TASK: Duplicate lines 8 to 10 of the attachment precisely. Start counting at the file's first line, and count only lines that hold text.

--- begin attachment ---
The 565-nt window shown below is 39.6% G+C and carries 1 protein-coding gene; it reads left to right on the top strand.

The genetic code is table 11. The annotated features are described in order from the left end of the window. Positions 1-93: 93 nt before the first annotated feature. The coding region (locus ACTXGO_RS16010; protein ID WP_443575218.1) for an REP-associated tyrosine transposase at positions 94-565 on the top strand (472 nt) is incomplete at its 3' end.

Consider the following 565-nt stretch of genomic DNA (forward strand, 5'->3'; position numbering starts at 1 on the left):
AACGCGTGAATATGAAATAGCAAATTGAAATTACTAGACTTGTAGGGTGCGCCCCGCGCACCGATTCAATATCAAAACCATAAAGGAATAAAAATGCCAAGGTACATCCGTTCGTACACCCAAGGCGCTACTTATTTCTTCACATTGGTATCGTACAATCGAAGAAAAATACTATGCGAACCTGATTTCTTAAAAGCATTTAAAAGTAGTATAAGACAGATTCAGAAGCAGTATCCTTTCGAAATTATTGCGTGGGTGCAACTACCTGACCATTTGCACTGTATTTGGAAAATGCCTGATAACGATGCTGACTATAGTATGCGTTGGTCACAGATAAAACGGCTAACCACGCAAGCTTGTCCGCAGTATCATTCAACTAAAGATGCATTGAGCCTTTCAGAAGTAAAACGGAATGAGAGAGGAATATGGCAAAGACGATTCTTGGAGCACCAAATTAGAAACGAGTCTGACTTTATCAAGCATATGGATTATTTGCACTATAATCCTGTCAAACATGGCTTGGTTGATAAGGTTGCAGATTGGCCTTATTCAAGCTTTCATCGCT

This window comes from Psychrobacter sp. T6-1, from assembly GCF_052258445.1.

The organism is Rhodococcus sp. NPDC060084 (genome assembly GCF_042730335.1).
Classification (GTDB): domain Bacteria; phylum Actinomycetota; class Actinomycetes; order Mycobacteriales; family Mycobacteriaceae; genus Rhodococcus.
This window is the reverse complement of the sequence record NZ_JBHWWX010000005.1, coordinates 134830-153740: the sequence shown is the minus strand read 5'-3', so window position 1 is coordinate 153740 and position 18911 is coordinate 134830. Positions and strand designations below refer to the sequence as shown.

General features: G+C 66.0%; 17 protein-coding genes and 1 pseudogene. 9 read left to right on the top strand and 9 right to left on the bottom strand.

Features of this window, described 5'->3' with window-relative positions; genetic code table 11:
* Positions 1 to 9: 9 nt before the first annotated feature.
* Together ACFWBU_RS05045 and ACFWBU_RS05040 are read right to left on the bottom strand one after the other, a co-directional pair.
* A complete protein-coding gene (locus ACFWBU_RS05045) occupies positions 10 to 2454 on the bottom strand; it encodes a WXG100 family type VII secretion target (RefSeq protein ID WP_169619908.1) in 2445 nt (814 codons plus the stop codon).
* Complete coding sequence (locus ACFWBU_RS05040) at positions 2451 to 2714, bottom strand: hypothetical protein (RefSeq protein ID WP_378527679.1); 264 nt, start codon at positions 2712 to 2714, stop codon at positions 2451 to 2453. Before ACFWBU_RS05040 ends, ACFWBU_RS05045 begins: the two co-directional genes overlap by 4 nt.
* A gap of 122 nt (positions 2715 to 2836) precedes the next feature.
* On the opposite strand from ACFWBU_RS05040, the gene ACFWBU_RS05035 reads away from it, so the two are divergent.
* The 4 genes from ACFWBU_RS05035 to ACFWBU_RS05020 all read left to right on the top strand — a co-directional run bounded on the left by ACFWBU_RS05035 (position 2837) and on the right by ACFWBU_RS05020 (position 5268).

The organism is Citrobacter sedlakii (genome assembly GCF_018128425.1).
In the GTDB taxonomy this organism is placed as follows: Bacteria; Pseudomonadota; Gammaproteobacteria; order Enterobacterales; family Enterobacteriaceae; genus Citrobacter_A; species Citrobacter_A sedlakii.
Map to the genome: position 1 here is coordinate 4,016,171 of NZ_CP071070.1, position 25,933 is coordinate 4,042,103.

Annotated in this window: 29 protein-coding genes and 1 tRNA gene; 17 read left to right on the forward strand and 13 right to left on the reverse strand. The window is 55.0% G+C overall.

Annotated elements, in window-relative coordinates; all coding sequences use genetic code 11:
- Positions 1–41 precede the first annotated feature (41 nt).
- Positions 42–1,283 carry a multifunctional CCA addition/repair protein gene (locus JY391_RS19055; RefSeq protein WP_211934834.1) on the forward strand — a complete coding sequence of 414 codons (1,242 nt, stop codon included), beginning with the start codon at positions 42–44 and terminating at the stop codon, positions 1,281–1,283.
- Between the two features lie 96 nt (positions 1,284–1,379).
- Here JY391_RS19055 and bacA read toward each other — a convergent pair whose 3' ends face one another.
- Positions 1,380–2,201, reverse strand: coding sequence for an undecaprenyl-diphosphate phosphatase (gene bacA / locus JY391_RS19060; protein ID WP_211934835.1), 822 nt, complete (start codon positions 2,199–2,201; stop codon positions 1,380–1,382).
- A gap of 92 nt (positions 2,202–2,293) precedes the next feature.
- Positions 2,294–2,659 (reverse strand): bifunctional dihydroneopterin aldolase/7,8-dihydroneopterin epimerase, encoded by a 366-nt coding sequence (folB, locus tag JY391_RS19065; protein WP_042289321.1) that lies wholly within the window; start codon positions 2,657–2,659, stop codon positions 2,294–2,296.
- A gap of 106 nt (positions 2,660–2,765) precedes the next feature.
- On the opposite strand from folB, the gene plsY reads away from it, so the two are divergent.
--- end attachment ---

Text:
This window is the reverse complement of the sequence record NZ_JBHWWX010000005.1, coordinates 134830-153740: the sequence shown is the minus strand read 5'-3', so window position 1 is coordinate 153740 and position 18911 is coordinate 134830. Positions and strand designations below refer to the sequence as shown.

General features: G+C 66.0%; 17 protein-coding genes and 1 pseudogene. 9 read left to right on the top strand and 9 right to left on the bottom strand.

Features of this window, described 5'->3' with window-relative positions; genetic code table 11: